I was raised Pentecostal, of the holy-roller variety that placed great emphasis on modesty, particularly (dang near exclusively) on women. Pants on women were a no-no, but at times accepted for modesty reasons (with the classic, fugly sweats under skirt combo). I managed to hold fast to my jeans because I think my parents honestly didn’t agree with the rule, and also, I weighed 100 pounds when I finished high school. In other words, my teeny tiny self was deemed to not be a temptation, no matter what I wore.
I’ve been thinking of these types of modesty standards a lot lately. In a spate of unrelated stories across the interwebs, people are warring about the supposed indecency of bare legs, peek-a-boobs and the booty’s contour in Juicy couture. Just yesterday I read this story at the Daily Mail that left me stunned.
Women in Swaziland have been banned from wearing miniskirts and crop tops because they ‘encourage rape’ – and offenders face a six-month spell in jail.
Police in Swaziland, the last absolute monarchy in Africa and an incredibly conservative nation, have resurrected an archaic colonial criminal act from 1889 to stop women wearing clothes that expose their body.
Swazi police were responding to a march in the second city of Manzini last month by young women, some wearing miniskirts, who were seeking equal rights and safety.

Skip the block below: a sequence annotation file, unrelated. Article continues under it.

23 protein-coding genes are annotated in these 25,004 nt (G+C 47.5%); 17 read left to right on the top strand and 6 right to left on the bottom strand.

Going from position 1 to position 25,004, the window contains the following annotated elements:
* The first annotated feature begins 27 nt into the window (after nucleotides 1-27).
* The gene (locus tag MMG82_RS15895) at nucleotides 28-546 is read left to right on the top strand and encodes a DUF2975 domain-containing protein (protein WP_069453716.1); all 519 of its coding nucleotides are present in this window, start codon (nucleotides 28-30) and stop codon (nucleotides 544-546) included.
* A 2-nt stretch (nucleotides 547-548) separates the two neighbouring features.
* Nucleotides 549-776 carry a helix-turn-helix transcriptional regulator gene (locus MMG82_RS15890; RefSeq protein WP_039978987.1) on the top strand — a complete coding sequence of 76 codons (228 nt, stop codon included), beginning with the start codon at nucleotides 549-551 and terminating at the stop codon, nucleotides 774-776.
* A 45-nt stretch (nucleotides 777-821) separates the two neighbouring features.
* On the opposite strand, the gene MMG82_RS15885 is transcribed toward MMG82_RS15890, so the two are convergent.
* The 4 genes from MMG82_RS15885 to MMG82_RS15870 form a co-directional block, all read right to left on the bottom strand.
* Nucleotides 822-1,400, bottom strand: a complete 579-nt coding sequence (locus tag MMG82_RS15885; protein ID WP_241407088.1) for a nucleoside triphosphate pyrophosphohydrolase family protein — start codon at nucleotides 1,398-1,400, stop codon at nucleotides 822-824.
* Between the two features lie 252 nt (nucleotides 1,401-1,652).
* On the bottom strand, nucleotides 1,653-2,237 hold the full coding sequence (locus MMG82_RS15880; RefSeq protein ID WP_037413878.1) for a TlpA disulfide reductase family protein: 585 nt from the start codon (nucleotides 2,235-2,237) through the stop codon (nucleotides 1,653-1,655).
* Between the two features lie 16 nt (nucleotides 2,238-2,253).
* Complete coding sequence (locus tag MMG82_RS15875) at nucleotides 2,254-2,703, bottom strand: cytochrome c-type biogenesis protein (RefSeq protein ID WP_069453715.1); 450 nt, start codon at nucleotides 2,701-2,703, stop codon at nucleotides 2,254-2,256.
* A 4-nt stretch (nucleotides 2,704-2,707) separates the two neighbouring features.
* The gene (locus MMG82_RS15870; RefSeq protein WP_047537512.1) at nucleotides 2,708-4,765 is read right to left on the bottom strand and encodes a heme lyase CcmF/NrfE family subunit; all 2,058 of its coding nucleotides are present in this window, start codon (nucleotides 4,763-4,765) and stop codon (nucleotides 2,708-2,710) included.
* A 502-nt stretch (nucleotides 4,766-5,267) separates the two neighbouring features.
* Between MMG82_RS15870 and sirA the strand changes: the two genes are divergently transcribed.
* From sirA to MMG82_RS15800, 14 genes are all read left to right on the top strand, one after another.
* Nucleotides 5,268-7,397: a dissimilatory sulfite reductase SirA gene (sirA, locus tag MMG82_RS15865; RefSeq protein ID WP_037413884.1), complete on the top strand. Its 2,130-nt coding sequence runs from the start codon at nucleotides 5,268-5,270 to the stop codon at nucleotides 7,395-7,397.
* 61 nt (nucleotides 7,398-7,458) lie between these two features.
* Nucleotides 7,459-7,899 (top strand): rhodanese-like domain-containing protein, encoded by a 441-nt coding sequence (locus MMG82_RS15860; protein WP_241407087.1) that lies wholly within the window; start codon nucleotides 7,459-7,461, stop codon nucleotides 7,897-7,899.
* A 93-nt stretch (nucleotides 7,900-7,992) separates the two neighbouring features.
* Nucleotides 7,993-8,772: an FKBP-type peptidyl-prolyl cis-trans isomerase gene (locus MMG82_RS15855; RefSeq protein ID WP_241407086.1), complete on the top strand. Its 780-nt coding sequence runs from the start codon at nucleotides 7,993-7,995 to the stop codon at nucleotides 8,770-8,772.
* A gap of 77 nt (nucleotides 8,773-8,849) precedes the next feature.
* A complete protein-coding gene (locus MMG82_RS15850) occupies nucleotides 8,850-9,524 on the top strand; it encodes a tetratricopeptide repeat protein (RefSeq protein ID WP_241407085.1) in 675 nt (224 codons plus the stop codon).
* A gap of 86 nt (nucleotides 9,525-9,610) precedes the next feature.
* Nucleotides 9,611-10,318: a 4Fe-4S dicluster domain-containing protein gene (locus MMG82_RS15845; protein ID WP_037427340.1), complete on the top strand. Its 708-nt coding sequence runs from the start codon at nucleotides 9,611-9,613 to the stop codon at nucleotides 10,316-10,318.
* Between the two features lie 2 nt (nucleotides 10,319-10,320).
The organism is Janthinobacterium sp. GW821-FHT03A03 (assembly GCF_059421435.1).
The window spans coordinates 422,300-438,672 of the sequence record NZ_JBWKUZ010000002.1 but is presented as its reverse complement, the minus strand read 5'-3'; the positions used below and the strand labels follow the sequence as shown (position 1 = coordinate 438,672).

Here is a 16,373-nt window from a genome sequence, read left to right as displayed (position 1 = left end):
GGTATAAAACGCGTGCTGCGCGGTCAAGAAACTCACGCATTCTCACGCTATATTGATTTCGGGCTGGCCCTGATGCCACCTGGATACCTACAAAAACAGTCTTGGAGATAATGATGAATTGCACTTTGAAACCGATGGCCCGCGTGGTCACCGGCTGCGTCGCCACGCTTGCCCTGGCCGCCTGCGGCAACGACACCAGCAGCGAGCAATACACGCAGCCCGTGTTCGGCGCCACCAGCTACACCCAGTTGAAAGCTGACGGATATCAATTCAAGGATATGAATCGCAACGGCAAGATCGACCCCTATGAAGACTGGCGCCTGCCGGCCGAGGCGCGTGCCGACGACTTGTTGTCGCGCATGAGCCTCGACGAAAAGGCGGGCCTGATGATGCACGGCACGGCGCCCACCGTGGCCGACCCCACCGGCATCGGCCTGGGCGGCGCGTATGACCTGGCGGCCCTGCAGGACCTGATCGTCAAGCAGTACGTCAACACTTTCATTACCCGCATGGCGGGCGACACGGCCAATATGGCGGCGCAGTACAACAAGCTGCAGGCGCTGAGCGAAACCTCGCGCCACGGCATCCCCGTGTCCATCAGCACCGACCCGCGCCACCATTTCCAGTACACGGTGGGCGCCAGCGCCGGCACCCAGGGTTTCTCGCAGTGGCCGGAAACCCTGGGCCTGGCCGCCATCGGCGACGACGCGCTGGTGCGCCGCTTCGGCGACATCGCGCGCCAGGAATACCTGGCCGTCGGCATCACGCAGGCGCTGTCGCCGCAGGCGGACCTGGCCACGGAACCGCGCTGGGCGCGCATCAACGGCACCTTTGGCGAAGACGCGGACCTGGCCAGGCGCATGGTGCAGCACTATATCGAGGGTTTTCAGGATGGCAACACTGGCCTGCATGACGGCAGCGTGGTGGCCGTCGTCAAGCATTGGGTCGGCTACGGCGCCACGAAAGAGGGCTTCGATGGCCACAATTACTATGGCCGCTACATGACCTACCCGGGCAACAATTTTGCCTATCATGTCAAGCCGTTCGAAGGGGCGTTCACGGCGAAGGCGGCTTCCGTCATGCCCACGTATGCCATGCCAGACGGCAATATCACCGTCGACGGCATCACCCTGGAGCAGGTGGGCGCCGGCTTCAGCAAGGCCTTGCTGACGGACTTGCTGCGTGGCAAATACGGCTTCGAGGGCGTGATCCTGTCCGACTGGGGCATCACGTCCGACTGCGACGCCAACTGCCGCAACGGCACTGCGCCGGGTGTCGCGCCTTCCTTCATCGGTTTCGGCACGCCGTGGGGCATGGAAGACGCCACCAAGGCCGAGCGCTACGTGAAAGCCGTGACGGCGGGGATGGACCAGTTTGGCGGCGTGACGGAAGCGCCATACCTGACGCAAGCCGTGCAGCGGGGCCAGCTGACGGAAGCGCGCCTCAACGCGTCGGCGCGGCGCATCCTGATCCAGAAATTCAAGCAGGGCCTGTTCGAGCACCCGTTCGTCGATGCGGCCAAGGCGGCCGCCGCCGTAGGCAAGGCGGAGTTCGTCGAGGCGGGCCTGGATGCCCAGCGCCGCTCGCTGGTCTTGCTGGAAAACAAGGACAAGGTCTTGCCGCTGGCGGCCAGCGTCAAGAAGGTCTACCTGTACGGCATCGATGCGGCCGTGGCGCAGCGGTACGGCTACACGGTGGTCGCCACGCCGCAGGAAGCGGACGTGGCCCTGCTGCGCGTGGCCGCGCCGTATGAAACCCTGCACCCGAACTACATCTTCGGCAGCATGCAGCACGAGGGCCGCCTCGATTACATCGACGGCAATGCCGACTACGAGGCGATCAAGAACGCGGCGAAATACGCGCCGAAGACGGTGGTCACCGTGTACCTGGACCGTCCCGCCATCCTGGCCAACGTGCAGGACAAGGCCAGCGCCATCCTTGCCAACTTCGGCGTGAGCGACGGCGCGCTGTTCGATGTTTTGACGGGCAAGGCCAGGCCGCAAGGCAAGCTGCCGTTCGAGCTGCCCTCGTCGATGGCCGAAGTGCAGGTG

In Swaziland women are legal minors and two-thirds of teenage girls have been victims of sexual assault, according to the South African Independent Online.
Police spokesperson Wendy Hleta warned: ‘They will be arrested.
‘The act of the rapist is made easy, because it would be easy to remove the half-cloth worn by the women.
‘We do not encourage that women should be harmed, but at the same time people should note acceptable conduct of behaviour,’ she said.
The ban also applies to low-slung jeans and tank tops. However, the ‘indlamu’ costume, a tiny beaded belt worn when young women dance for King Mswati topless and with their buttocks fully exposed, is permissible, authorities declared.
So these women in Swaziland who are raped… I’m still reeling over grown women being “legal minors”…. are making it easy by wearing low-riders and short skirts? So instead of focusing on the predators who have made “two-thirds of teenage girls” into victims, the government will arrest the girls and women? Unless of course they’re dressed in costume dancing nearly naked like an X-rated version of “Coming to America” for the king, that is. Facepalm.
While clothing is being blamed for inciting sexual assault in Africa, Emily Maynard, writing at Church Leaders, makes the case that a women’s clothes shouldn’t take the blame for inciting lust.
In the culture I was raised in, there were constant discussions about modesty.
Not the “oh, hey, don’t be a rude showoff, because that’s rude” kind of modesty conversations, but the rulers and rulebooks of big-time modesty. If you’ve experienced it, you’re probably nodding or cringing, and if you’ve never encountered it, well, use your imagination.
Though the trappings varied, the lectures and conversations were always essentially the same: People talked about what girls were wearing and how the act of putting on clothes in the morning could radically change what boys were thinking.